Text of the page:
Robert E. Lee was born in 1807 in his ancestral home on Stratford Hall Plantation. He was part of the Virginia aristocracy, though his father lost most of the family fortune, and received the usual upbringing and early education of a Southern gentleman. Instead of staying in the South, however,...
Robert E. Lee was born in 1807 in his ancestral home on Stratford Hall Plantation. He was part of the Virginia aristocracy, though his father lost most of the family fortune, and received the usual upbringing and early education of a Southern gentleman. Instead of staying in the South, however, he attended the United States Military Academy at West Point, where he excelled and graduated second in his class.
Ulysses S. Grant was fifteen years younger than Lee and from quite a different background. Whereas Lee's father was an aristocrat in decline, Grant's rose from poverty to become a prosperous leather merchant. Grant also went to West Point, where he was an indifferent student and initially considered leaving. He graduated in the middle of his class, still not fully committed to a military career.
Both Lee and Grant fought and distinguished themselves in the Mexican-American War of 1846–48 and had somewhat checkered civilian careers afterwards, though Lee served as Superintendent of West Point. By the time the Civil War broke out, their positions were practically opposite to one another. Grant struggled to be recommissioned and was eventually made colonel of a regiment. Lee foresaw disaster for the Confederacy and was reluctant to assume the position of general. He even refused to wear the insignia of a general in the Confederate army when he finally accepted the post, preferring the three stars of his rank in the US army, that of colonel.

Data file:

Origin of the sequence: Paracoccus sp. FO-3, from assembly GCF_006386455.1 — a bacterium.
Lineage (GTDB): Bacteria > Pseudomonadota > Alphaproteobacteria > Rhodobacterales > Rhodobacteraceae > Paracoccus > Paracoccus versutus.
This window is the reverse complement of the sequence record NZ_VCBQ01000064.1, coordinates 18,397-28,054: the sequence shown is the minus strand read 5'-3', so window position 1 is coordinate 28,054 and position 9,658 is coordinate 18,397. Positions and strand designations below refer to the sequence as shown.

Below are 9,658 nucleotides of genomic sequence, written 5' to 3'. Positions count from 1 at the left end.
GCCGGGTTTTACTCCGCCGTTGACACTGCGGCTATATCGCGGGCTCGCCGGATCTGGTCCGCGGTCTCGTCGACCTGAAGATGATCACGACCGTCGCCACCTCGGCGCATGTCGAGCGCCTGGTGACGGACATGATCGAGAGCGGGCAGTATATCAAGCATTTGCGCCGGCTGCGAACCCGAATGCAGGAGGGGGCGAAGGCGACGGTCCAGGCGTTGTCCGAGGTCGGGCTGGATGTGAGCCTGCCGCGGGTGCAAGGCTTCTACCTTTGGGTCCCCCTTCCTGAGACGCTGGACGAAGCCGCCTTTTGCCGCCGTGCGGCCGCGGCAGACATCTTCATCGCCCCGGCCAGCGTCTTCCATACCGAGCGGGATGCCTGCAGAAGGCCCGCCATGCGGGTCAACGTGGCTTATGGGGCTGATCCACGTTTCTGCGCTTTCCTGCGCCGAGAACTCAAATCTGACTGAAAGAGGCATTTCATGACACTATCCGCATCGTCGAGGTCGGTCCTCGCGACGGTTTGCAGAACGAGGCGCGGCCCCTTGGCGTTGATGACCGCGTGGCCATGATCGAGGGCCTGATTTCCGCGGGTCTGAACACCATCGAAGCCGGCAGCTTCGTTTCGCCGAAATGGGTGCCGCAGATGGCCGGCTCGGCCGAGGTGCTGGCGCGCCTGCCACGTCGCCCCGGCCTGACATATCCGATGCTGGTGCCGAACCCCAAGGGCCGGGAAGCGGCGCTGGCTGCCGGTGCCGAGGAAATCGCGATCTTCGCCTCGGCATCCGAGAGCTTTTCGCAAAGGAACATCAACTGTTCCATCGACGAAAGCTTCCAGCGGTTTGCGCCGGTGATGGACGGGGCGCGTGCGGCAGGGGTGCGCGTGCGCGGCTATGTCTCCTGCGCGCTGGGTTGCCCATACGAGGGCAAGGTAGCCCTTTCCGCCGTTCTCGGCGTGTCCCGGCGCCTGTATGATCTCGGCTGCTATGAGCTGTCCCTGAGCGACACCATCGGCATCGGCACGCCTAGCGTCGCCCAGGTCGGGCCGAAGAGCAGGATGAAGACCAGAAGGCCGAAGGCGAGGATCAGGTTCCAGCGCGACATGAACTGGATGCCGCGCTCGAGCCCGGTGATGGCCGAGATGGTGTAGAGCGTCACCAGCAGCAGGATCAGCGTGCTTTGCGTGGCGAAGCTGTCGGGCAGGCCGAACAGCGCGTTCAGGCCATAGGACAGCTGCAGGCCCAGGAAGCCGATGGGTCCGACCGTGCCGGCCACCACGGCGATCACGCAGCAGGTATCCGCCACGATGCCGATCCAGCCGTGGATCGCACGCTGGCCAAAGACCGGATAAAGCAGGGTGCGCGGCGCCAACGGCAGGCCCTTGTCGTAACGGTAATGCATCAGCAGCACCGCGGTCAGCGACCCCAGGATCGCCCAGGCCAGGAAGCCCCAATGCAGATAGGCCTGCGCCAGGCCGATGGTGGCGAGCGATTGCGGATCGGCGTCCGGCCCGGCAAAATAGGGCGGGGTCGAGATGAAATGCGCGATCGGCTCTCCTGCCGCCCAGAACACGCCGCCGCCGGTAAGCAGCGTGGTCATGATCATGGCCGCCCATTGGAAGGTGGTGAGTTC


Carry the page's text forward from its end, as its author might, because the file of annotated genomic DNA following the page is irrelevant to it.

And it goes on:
Despite their different backgrounds, by the time Lee and Grant assumed their positions as leaders of the Confederate and Union armies, they had decades of strategic training behind them, at West Point and in the US, army, which ensured that their general approach was fairly similar. Both were highly competent commanders, respected by their men and their opponents. Lee was the more inspired of the two, with a natural tactical flair, but Grant had more than enough strategic ability to exploit the advantages enjoyed by the Union troops.